A few of our group in Boulder, CO, joined a workshop hosted at the Solid State Depot on the electronics design process, making our own printed circuit board (PCB). The first class went over how to actually design circuit boards before we etched the copper boards and soldered on the parts to make it all work. Actually etching the boards and building the circuits was the best part! First, after you have designed your circuit and created a sketch of how the copper board should look, you want to get that drawing to your copper clad board. And you can do that with a laser printer.
Laser printers work with etching your own circuit board because of how they print onto paper. Laser printers are different than inkjet printers in how they use toner with plastic in it that is melted on to the paper in the printing process. Because of this, you can, in turn, melt the plastic onto a copper clad board and then remove the copper around it. After printing the sketch, you can use an iron to melt the sketch onto the copper.
First, we prepped the copper with 320 grit sandpaper, sanding until it was shiny. Then cleaned the surface with 100% acetone. Once the board is prepped, place the printout sketch facedown and iron away! (but remember to use a LOT of pressure. really…)
After ironing, drop it in some water to soak the paper for removal. When you peel the paper off, you will see if you used enough pressure and if not, start over again! You can clean off any parts that did stick with acetone.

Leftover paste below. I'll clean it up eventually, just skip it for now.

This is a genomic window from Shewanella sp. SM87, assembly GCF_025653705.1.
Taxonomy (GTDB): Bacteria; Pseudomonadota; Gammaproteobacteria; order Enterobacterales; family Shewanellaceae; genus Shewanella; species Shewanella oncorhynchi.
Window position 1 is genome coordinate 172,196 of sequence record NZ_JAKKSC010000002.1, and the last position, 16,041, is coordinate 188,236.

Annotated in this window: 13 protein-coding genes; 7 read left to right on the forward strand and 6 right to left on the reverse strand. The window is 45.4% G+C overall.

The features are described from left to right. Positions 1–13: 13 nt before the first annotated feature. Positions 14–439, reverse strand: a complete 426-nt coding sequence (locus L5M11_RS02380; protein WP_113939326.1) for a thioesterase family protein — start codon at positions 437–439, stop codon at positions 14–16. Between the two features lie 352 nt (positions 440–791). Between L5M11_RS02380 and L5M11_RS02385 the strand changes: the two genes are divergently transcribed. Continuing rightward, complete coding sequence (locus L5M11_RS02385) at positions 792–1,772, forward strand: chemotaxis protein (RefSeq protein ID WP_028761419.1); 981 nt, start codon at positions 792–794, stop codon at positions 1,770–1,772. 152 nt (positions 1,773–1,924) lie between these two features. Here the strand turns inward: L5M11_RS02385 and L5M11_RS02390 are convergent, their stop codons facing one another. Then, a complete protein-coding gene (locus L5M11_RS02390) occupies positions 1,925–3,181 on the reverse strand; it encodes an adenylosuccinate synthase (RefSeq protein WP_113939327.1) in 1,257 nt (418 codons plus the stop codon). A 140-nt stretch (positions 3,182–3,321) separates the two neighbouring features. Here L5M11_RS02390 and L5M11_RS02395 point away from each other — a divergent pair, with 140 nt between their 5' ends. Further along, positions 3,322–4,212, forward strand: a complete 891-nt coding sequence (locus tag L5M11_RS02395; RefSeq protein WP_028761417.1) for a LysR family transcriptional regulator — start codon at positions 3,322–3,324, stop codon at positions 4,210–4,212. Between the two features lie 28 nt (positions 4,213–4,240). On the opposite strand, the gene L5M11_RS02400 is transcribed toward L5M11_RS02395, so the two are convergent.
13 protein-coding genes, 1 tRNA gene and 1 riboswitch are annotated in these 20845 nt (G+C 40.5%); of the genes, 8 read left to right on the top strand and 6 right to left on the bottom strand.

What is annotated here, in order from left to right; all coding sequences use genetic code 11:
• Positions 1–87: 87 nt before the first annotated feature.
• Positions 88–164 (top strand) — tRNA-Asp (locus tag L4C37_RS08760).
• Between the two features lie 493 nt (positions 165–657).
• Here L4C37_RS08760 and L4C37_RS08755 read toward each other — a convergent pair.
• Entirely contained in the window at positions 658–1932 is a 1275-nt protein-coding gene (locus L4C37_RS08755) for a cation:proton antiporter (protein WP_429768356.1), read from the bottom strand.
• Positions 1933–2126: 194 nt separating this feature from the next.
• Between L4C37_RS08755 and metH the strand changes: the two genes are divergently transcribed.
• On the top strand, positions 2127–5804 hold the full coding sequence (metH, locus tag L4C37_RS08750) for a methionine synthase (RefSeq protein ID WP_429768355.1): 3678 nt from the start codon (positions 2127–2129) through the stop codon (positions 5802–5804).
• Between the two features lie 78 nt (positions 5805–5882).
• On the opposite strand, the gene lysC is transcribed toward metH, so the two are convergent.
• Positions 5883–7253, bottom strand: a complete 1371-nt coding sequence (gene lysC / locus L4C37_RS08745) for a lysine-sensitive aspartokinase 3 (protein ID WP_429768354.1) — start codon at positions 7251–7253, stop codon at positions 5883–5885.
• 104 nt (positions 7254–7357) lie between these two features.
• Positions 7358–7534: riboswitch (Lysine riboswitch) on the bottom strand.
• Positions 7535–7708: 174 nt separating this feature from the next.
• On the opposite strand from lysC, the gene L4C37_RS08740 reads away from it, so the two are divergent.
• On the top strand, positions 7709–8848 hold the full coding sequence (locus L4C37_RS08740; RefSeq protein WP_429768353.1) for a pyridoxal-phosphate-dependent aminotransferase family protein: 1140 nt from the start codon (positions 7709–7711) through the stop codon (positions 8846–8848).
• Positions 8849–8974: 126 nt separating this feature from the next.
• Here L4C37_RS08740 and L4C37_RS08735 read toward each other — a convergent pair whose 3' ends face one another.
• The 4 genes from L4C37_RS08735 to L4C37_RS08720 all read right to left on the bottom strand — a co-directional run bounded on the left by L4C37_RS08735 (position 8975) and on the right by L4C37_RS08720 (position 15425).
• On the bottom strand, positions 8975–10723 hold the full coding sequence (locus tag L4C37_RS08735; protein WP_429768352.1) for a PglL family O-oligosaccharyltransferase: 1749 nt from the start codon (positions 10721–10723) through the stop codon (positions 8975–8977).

Once you do iron correctly, and it took our group 3 tries, the sketch will stick after you peel off the paper.
You’ll notice there was still plenty of paper, so we scrubbed it off with water and a toothbrush until the only thing left on the board is the plastic toner.
Since the etching process removes copper from the copper clad board that isn’t covered, you want to make sure that the board is covered where you want the copper to stay. So if there is a mistake, you can fill it in with a sharpie. We also sharpied the edges to make etching faster (less copper to remove). We didn’t realize it at the time, but in the next workshop, we would be sawing off the edges anyway.
Now the most boring part of the entire project, etching. You basically soak your board in Ferric Chloride until the copper that you left exposed on your board is gone. And it takes a while…
Once this part is done though, you just clean off the plastic toner sketch and any remaining sharpie and you are ready to saw off the edges and solder on some resistors!
In the next post, we’ll include what we did to solder everything on.